It’s hard to express what it means to me. It’s a sort of validation–over time, this prestige column has hosted some very big names. Vreme was the last magazine I worked at before I came to Canada. It’s tied to my refugee and war years, the worst and the best time of my life. If I’m proud of any achievements in my career, then it’s my four years there as an editor. These were tough and very dangerous times, when you couldn’t make compromises with your conscience, not in sightless.

I couldn’t open the full article–I’m not a subscriber to the magazine simply because I can’t and don’t want to keep up with the Serbian political scene–but that didn’t matter. September was there, my name under the title, with an error at the end, apparently.

Thanks to my old FB joke/ruse, I was announced as a current resident of Texas.

And that’s fine; this innocent mistake (that I’m responsible for) happens to connect some dots of my past and my present. I’ve loved Texas since I was a child devouring a popular Italian western comics series, Tex Willer. Just to mention, Tex was–logically– a Texas ranger and his physical appearance was modeled after Gary Cooper. I was in Texas a couple of years ago, and that visit only solidified my sentiments toward it.

Somehow, this Texas-slip made my comeback even more special.

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September, the Colours of Scents

September–the summer in autumn and the autumn in summer.

It’s the month in which I was born, right after the equinox. If you believe in astrology and you know me, you can tell that I’m a typical Libra. I don’t, but still, I AM a typical Libra.

I remember September mostly by the beginning of my high school years. I changed primary schools several times, so my memories of those Septembers are vague and mixed up, and the university years were not September-related: they would start in October.

To me, September is irrevocably connected to those first few weeks of school when you don’t have to worry about the exams and how you will survive a year of learning mathematics. It was a promise to yourself that you will study regularly so that the sheer volume of academic subject matter doesn’t overwhelm you, although it will definitely crash over you soon like a giant wave whether you study every day for hours or not. I attended one of the most prestigious grammar schools in my country. To say the program was demanding would be an understatement, but by the end, we were equipped with a solid understanding of just about everything–from science, languages (including dead ones) and literature to social studies, music, and art. In any case, it was enough to be admitted to any university program. Compared to high school, my four-year undergraduate linguistics studies were easy and way more enjoyable. After all, there was no math anymore.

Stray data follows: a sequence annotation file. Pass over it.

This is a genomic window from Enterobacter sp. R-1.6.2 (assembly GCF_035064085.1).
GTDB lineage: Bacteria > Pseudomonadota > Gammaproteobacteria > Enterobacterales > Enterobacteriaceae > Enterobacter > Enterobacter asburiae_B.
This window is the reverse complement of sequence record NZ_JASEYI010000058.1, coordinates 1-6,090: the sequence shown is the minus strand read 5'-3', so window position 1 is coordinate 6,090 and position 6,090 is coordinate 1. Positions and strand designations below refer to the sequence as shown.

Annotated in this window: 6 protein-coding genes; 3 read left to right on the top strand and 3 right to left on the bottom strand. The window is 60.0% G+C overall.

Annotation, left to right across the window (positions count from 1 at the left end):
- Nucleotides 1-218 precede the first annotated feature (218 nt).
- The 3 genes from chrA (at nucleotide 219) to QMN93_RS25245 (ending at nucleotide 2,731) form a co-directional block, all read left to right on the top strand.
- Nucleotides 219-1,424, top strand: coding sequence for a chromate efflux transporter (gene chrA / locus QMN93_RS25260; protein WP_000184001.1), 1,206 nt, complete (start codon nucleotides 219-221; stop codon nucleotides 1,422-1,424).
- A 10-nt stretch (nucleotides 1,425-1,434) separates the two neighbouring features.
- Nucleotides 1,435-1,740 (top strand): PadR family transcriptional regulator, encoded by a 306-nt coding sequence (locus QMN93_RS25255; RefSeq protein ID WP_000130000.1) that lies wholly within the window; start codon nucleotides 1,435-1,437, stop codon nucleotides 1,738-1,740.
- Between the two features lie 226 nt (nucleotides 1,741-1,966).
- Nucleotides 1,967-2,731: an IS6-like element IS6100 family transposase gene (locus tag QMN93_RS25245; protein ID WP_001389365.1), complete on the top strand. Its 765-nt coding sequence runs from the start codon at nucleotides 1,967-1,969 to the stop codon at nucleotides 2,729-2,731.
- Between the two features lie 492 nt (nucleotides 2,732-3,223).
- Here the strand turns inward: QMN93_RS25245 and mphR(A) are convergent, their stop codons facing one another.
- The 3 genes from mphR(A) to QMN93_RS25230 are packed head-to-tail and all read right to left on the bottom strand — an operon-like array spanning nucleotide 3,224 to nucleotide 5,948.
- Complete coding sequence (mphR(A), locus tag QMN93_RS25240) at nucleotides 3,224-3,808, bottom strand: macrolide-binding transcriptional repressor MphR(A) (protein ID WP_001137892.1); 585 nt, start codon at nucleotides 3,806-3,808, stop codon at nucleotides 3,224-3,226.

Speaking of math, my high-school Septembers were also a short-lived hope that, if only I tried hard enough, I would be able to grab the bull by the horns. Alas, any hope would evaporate as soon as the teacher wrote the first equation on the board.

(Back then, I believed that my life would be much happier if I didn’t struggle with math. What I’ve learned since then is understanding mathematics is not important; mathematics teaches us to think in a certain way, even when we don’t know how to arrive at a solution. Just as the written word, or art in general, teaches us to learn about the world through the experiences and feelings of others. Ultimately, mathematics, at least in its fundamentals, isn’t something that cannot be learned, as I realized later. What I knew then, and I know now, is that our approach to learning mathematics, unlike many other disciplines, was fundamentally wrong.)